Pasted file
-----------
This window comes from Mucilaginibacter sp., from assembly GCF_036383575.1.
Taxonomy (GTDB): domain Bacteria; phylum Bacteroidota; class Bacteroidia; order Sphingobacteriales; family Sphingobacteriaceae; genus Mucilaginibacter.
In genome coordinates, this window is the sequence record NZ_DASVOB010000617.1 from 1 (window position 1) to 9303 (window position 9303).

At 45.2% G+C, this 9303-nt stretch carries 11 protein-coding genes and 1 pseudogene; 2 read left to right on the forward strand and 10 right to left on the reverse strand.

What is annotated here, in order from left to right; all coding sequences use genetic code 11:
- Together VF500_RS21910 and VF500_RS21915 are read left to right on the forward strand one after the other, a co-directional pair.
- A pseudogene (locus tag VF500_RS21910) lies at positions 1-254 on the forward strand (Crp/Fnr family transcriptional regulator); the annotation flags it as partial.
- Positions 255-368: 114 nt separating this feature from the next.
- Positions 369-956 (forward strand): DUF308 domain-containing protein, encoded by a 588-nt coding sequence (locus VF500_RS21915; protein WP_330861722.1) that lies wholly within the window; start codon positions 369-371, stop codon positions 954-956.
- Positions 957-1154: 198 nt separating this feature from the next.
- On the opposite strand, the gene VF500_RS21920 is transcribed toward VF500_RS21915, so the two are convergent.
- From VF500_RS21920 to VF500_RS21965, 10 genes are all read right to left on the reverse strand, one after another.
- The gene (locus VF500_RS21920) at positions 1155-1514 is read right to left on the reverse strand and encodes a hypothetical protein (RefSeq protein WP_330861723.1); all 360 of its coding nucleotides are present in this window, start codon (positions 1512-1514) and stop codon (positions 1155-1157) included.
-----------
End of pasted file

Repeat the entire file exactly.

This window comes from Mucilaginibacter sp., from assembly GCF_036383575.1.
Taxonomy (GTDB): domain Bacteria; phylum Bacteroidota; class Bacteroidia; order Sphingobacteriales; family Sphingobacteriaceae; genus Mucilaginibacter.
In genome coordinates, this window is the sequence record NZ_DASVOB010000617.1 from 1 (window position 1) to 9303 (window position 9303).

At 45.2% G+C, this 9303-nt stretch carries 11 protein-coding genes and 1 pseudogene; 2 read left to right on the forward strand and 10 right to left on the reverse strand.

What is annotated here, in order from left to right; all coding sequences use genetic code 11:
- Together VF500_RS21910 and VF500_RS21915 are read left to right on the forward strand one after the other, a co-directional pair.
- A pseudogene (locus tag VF500_RS21910) lies at positions 1-254 on the forward strand (Crp/Fnr family transcriptional regulator); the annotation flags it as partial.
- Positions 255-368: 114 nt separating this feature from the next.
- Positions 369-956 (forward strand): DUF308 domain-containing protein, encoded by a 588-nt coding sequence (locus VF500_RS21915; protein WP_330861722.1) that lies wholly within the window; start codon positions 369-371, stop codon positions 954-956.
- Positions 957-1154: 198 nt separating this feature from the next.
- On the opposite strand, the gene VF500_RS21920 is transcribed toward VF500_RS21915, so the two are convergent.
- From VF500_RS21920 to VF500_RS21965, 10 genes are all read right to left on the reverse strand, one after another.
- The gene (locus VF500_RS21920) at positions 1155-1514 is read right to left on the reverse strand and encodes a hypothetical protein (RefSeq protein WP_330861723.1); all 360 of its coding nucleotides are present in this window, start codon (positions 1512-1514) and stop codon (positions 1155-1157) included.